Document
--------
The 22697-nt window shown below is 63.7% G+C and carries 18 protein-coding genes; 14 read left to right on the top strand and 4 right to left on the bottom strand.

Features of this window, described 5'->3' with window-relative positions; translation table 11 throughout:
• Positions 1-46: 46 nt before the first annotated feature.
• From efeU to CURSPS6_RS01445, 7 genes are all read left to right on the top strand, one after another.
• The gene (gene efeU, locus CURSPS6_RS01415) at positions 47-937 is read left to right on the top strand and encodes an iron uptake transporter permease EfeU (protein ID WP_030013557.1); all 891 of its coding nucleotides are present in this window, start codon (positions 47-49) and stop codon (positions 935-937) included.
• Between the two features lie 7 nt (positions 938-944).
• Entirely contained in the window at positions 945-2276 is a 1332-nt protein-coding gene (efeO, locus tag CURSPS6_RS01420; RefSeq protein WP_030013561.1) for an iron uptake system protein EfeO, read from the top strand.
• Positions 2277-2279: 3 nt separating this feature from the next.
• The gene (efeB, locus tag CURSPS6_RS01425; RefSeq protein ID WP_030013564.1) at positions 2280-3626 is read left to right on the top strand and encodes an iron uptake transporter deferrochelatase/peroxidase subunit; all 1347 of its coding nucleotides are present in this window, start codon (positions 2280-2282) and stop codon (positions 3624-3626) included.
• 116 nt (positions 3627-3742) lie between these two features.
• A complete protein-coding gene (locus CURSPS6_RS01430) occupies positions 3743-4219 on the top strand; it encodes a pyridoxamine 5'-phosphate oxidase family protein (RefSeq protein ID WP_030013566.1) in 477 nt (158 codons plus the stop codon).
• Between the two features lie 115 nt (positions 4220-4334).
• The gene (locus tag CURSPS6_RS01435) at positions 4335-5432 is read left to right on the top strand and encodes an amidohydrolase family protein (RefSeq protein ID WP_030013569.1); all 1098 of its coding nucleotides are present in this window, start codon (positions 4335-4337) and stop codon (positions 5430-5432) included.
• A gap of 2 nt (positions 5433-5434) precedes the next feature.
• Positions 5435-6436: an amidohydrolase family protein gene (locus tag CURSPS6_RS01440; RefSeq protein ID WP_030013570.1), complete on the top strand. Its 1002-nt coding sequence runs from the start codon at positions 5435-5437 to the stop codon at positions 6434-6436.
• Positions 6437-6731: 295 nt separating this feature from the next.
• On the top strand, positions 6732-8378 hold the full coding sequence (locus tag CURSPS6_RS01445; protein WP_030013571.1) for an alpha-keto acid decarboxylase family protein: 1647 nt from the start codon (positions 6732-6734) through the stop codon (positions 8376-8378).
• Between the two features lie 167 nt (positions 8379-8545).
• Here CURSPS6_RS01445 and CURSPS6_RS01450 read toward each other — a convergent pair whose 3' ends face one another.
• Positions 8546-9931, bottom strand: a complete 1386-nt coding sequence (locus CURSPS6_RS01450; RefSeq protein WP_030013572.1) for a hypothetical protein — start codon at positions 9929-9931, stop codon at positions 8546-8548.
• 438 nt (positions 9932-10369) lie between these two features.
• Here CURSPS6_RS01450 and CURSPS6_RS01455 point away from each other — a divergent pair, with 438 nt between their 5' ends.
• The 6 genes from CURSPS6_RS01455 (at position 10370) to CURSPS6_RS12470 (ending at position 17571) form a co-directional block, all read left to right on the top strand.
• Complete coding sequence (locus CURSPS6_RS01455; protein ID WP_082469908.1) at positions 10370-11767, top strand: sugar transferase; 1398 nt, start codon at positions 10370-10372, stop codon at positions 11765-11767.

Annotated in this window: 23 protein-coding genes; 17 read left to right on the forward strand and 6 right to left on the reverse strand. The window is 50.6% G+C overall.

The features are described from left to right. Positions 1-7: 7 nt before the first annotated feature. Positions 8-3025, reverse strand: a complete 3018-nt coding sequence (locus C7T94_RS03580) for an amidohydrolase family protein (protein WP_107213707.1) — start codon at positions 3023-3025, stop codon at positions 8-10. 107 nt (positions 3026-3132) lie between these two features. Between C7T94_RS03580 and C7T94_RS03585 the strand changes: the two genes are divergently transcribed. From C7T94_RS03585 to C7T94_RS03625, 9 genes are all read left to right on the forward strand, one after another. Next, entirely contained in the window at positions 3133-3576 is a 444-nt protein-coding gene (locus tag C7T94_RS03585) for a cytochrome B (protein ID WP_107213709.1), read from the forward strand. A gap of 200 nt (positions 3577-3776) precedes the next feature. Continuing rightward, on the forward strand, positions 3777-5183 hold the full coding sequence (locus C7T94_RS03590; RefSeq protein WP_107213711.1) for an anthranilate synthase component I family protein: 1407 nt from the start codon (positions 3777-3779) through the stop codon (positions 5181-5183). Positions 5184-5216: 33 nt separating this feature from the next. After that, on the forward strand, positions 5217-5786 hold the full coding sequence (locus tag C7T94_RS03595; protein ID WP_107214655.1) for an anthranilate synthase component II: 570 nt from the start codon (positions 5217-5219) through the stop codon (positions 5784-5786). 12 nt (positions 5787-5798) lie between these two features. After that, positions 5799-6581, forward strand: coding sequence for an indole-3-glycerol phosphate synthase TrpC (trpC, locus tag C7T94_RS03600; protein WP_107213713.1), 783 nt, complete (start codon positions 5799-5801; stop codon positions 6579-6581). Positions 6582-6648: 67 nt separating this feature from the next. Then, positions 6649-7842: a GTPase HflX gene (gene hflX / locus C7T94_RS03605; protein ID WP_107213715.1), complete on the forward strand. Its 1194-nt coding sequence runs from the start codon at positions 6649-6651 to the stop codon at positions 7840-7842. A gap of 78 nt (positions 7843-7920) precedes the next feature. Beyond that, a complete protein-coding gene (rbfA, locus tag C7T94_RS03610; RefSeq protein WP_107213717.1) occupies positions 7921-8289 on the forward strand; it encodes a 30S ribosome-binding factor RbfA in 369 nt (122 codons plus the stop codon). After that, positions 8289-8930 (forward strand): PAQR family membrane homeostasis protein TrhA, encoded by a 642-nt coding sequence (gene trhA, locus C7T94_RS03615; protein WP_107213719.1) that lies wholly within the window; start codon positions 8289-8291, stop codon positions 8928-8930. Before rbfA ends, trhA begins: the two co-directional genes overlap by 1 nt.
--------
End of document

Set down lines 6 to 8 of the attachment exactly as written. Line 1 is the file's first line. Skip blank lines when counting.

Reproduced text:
• Between the two features lie 7 nt (positions 938-944).
• Entirely contained in the window at positions 945-2276 is a 1332-nt protein-coding gene (efeO, locus tag CURSPS6_RS01420; RefSeq protein WP_030013561.1) for an iron uptake system protein EfeO, read from the top strand.
• Positions 2277-2279: 3 nt separating this feature from the next.